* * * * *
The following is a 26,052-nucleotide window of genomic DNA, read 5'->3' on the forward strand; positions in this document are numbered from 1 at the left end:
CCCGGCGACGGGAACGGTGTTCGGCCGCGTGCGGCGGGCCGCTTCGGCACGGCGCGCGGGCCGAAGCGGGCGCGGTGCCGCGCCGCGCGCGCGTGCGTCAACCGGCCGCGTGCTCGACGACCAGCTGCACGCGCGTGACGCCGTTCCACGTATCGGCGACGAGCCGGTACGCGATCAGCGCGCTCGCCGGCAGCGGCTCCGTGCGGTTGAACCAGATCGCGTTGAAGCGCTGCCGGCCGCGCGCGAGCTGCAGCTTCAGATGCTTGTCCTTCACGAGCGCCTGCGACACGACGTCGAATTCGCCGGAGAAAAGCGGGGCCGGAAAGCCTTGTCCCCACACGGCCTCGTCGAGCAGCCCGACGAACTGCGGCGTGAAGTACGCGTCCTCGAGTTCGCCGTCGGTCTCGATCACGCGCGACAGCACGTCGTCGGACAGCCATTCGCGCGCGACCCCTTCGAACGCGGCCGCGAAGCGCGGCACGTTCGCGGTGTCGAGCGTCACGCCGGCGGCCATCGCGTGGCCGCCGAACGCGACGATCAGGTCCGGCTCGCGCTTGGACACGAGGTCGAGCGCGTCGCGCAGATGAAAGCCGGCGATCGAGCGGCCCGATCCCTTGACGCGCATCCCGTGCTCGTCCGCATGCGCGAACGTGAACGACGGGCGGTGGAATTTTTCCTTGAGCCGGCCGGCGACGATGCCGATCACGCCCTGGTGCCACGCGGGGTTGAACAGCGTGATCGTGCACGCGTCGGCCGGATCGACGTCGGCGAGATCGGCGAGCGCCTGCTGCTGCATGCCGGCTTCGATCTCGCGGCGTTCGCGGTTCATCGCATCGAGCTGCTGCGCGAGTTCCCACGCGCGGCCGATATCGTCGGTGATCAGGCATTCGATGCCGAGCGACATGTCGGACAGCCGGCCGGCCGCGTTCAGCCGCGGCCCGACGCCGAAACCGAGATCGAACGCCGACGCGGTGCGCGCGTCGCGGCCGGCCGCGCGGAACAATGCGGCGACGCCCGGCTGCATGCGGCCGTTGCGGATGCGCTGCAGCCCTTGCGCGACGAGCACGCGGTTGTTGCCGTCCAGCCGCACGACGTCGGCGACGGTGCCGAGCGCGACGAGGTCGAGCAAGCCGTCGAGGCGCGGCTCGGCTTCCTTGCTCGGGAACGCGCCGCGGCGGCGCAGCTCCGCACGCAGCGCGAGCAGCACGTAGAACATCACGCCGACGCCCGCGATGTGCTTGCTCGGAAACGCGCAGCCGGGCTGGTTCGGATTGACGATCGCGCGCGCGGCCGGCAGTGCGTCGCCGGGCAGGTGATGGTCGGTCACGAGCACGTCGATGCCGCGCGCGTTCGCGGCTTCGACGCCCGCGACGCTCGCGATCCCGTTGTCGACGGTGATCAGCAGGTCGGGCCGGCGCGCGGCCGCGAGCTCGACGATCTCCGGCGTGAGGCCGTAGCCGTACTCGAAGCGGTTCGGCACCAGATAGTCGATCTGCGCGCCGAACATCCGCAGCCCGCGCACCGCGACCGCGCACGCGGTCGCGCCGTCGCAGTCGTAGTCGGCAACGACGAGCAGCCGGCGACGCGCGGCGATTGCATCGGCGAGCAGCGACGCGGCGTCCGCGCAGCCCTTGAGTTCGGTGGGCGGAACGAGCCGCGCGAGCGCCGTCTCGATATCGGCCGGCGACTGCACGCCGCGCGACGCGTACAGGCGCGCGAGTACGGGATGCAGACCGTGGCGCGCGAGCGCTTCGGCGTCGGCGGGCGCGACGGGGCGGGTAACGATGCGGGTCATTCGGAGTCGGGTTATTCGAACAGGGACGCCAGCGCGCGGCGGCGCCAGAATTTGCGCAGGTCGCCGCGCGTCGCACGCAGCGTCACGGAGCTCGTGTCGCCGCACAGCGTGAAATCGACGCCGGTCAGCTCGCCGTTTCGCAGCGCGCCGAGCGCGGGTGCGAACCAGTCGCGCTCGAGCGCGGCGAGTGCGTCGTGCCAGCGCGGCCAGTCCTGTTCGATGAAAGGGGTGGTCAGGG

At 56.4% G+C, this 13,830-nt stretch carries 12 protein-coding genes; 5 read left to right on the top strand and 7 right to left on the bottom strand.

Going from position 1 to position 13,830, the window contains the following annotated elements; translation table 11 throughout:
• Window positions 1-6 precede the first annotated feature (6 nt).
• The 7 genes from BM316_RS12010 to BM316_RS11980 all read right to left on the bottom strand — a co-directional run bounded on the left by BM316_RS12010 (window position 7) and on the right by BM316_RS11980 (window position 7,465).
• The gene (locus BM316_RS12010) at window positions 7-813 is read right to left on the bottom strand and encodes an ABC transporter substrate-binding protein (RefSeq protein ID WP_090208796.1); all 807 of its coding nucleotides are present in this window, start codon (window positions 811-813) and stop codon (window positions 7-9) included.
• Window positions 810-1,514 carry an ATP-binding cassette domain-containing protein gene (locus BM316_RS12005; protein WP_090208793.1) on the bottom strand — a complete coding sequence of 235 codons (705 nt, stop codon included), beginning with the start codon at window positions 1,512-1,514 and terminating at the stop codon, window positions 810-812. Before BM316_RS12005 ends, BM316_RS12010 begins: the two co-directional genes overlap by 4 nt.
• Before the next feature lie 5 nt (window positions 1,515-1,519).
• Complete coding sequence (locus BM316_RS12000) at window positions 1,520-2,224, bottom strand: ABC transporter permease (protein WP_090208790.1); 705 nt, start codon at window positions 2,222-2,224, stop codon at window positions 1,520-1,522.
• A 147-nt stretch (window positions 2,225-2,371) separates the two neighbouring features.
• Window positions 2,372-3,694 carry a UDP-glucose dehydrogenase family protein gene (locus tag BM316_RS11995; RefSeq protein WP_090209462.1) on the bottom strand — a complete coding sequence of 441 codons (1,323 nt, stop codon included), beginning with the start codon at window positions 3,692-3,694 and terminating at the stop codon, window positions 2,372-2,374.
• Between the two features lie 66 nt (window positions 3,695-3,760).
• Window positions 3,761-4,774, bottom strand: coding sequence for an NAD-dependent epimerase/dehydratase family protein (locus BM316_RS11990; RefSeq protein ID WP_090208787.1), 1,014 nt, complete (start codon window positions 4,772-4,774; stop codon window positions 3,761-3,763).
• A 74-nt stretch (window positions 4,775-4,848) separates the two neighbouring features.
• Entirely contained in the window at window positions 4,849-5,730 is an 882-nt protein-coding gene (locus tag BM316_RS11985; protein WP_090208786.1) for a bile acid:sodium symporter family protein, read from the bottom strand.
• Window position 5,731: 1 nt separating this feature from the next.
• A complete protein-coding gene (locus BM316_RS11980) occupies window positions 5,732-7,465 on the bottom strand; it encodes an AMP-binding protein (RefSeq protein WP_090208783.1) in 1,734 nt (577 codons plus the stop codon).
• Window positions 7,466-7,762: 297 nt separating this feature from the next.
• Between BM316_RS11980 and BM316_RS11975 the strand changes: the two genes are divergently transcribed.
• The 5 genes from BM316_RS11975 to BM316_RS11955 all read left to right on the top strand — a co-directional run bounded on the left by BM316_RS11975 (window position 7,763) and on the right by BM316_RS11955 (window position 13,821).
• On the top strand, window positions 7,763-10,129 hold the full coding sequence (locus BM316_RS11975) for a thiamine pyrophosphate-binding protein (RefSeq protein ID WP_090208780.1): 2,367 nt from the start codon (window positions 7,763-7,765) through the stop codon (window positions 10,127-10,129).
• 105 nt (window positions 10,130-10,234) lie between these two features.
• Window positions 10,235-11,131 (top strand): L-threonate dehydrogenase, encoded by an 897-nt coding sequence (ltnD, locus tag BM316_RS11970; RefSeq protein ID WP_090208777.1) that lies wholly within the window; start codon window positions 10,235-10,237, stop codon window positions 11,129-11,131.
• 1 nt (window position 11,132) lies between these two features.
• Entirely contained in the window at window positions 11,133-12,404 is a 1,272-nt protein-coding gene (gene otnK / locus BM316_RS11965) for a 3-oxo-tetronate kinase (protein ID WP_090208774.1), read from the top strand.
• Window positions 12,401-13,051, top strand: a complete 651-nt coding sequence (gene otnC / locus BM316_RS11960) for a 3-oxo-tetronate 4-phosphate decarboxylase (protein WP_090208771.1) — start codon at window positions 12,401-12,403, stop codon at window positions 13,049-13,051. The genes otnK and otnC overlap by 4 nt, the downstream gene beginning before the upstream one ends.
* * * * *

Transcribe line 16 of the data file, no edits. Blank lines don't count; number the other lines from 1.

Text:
• Entirely contained in the window at window positions 4,849-5,730 is an 882-nt protein-coding gene (locus tag BM316_RS11985; protein WP_090208786.1) for a bile acid:sodium symporter family protein, read from the bottom strand.